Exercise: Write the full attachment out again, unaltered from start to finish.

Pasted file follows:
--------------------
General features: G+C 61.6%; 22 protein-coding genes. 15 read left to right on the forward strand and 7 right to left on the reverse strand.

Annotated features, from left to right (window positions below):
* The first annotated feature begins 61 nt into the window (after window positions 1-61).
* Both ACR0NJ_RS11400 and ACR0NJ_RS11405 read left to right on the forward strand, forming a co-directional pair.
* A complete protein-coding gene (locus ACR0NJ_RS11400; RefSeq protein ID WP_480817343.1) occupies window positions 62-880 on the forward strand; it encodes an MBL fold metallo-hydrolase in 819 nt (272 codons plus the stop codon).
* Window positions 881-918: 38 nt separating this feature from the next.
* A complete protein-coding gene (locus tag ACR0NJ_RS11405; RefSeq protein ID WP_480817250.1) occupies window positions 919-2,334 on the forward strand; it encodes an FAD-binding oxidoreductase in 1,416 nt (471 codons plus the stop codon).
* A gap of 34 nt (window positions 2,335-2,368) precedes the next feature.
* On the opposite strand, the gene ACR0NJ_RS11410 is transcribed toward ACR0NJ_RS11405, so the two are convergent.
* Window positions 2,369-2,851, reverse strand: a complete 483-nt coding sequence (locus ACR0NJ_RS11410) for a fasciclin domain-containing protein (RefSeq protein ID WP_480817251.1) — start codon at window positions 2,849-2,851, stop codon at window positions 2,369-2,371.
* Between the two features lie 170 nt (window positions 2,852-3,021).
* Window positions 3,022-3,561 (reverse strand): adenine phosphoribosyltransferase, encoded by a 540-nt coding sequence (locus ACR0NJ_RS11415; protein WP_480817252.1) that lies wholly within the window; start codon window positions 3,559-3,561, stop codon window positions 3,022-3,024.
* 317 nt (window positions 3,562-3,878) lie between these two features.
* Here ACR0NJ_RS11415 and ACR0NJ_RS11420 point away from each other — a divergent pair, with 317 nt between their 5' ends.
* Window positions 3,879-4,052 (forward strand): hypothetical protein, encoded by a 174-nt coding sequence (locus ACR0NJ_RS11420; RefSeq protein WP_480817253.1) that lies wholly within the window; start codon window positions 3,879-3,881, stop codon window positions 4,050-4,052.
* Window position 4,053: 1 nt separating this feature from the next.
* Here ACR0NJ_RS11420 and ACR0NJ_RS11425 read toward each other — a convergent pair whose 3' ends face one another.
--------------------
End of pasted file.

General features: G+C 61.6%; 22 protein-coding genes. 15 read left to right on the forward strand and 7 right to left on the reverse strand.

Annotated features, from left to right (window positions below):
* The first annotated feature begins 61 nt into the window (after window positions 1-61).
* Both ACR0NJ_RS11400 and ACR0NJ_RS11405 read left to right on the forward strand, forming a co-directional pair.
* A complete protein-coding gene (locus ACR0NJ_RS11400; RefSeq protein ID WP_480817343.1) occupies window positions 62-880 on the forward strand; it encodes an MBL fold metallo-hydrolase in 819 nt (272 codons plus the stop codon).
* Window positions 881-918: 38 nt separating this feature from the next.
* A complete protein-coding gene (locus tag ACR0NJ_RS11405; RefSeq protein ID WP_480817250.1) occupies window positions 919-2,334 on the forward strand; it encodes an FAD-binding oxidoreductase in 1,416 nt (471 codons plus the stop codon).
* A gap of 34 nt (window positions 2,335-2,368) precedes the next feature.
* On the opposite strand, the gene ACR0NJ_RS11410 is transcribed toward ACR0NJ_RS11405, so the two are convergent.
* Window positions 2,369-2,851, reverse strand: a complete 483-nt coding sequence (locus ACR0NJ_RS11410) for a fasciclin domain-containing protein (RefSeq protein ID WP_480817251.1) — start codon at window positions 2,849-2,851, stop codon at window positions 2,369-2,371.
* Between the two features lie 170 nt (window positions 2,852-3,021).
* Window positions 3,022-3,561 (reverse strand): adenine phosphoribosyltransferase, encoded by a 540-nt coding sequence (locus ACR0NJ_RS11415; protein WP_480817252.1) that lies wholly within the window; start codon window positions 3,559-3,561, stop codon window positions 3,022-3,024.
* 317 nt (window positions 3,562-3,878) lie between these two features.
* Here ACR0NJ_RS11415 and ACR0NJ_RS11420 point away from each other — a divergent pair, with 317 nt between their 5' ends.
* Window positions 3,879-4,052 (forward strand): hypothetical protein, encoded by a 174-nt coding sequence (locus ACR0NJ_RS11420; RefSeq protein WP_480817253.1) that lies wholly within the window; start codon window positions 3,879-3,881, stop codon window positions 4,050-4,052.
* Window position 4,053: 1 nt separating this feature from the next.
* Here ACR0NJ_RS11420 and ACR0NJ_RS11425 read toward each other — a convergent pair whose 3' ends face one another.